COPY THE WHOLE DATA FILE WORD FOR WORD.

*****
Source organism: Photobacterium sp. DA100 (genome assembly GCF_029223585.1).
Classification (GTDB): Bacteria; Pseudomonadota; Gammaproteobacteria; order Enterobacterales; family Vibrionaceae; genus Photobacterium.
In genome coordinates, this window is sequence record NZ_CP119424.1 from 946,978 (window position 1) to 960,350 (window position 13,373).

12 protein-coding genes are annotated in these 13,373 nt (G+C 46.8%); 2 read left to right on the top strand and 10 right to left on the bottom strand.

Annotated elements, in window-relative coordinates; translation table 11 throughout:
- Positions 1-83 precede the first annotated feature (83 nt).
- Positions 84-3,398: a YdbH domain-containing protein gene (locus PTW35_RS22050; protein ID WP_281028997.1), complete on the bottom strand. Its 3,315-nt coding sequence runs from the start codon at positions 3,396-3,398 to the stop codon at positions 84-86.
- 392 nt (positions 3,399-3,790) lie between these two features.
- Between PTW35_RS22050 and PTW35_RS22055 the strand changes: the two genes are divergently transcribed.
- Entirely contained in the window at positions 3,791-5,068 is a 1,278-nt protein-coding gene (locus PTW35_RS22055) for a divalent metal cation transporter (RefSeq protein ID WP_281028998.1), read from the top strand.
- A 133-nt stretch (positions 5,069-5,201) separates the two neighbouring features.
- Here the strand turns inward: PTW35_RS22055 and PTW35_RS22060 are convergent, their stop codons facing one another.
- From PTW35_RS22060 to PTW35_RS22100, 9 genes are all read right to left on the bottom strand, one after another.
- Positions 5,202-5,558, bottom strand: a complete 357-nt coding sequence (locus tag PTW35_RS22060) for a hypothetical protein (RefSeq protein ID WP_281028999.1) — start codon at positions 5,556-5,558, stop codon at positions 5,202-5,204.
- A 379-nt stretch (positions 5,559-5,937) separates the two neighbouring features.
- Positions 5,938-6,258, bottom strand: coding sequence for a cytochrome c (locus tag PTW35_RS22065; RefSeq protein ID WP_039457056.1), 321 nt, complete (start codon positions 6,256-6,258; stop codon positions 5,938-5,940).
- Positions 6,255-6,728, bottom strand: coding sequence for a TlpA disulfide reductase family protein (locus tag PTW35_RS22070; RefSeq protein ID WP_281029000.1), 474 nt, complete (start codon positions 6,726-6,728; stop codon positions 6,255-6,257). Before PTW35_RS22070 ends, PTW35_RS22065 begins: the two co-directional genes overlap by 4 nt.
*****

Source organism: Photobacterium sp. DA100 (genome assembly GCF_029223585.1).
Classification (GTDB): Bacteria; Pseudomonadota; Gammaproteobacteria; order Enterobacterales; family Vibrionaceae; genus Photobacterium.
In genome coordinates, this window is sequence record NZ_CP119424.1 from 946,978 (window position 1) to 960,350 (window position 13,373).

12 protein-coding genes are annotated in these 13,373 nt (G+C 46.8%); 2 read left to right on the top strand and 10 right to left on the bottom strand.

Annotated elements, in window-relative coordinates; translation table 11 throughout:
- Positions 1-83 precede the first annotated feature (83 nt).
- Positions 84-3,398: a YdbH domain-containing protein gene (locus PTW35_RS22050; protein ID WP_281028997.1), complete on the bottom strand. Its 3,315-nt coding sequence runs from the start codon at positions 3,396-3,398 to the stop codon at positions 84-86.
- 392 nt (positions 3,399-3,790) lie between these two features.
- Between PTW35_RS22050 and PTW35_RS22055 the strand changes: the two genes are divergently transcribed.
- Entirely contained in the window at positions 3,791-5,068 is a 1,278-nt protein-coding gene (locus PTW35_RS22055) for a divalent metal cation transporter (RefSeq protein ID WP_281028998.1), read from the top strand.
- A 133-nt stretch (positions 5,069-5,201) separates the two neighbouring features.
- Here the strand turns inward: PTW35_RS22055 and PTW35_RS22060 are convergent, their stop codons facing one another.
- From PTW35_RS22060 to PTW35_RS22100, 9 genes are all read right to left on the bottom strand, one after another.
- Positions 5,202-5,558, bottom strand: a complete 357-nt coding sequence (locus tag PTW35_RS22060) for a hypothetical protein (RefSeq protein ID WP_281028999.1) — start codon at positions 5,556-5,558, stop codon at positions 5,202-5,204.
- A 379-nt stretch (positions 5,559-5,937) separates the two neighbouring features.
- Positions 5,938-6,258, bottom strand: coding sequence for a cytochrome c (locus tag PTW35_RS22065; RefSeq protein ID WP_039457056.1), 321 nt, complete (start codon positions 6,256-6,258; stop codon positions 5,938-5,940).
- Positions 6,255-6,728, bottom strand: coding sequence for a TlpA disulfide reductase family protein (locus tag PTW35_RS22070; RefSeq protein ID WP_281029000.1), 474 nt, complete (start codon positions 6,726-6,728; stop codon positions 6,255-6,257). Before PTW35_RS22070 ends, PTW35_RS22065 begins: the two co-directional genes overlap by 4 nt.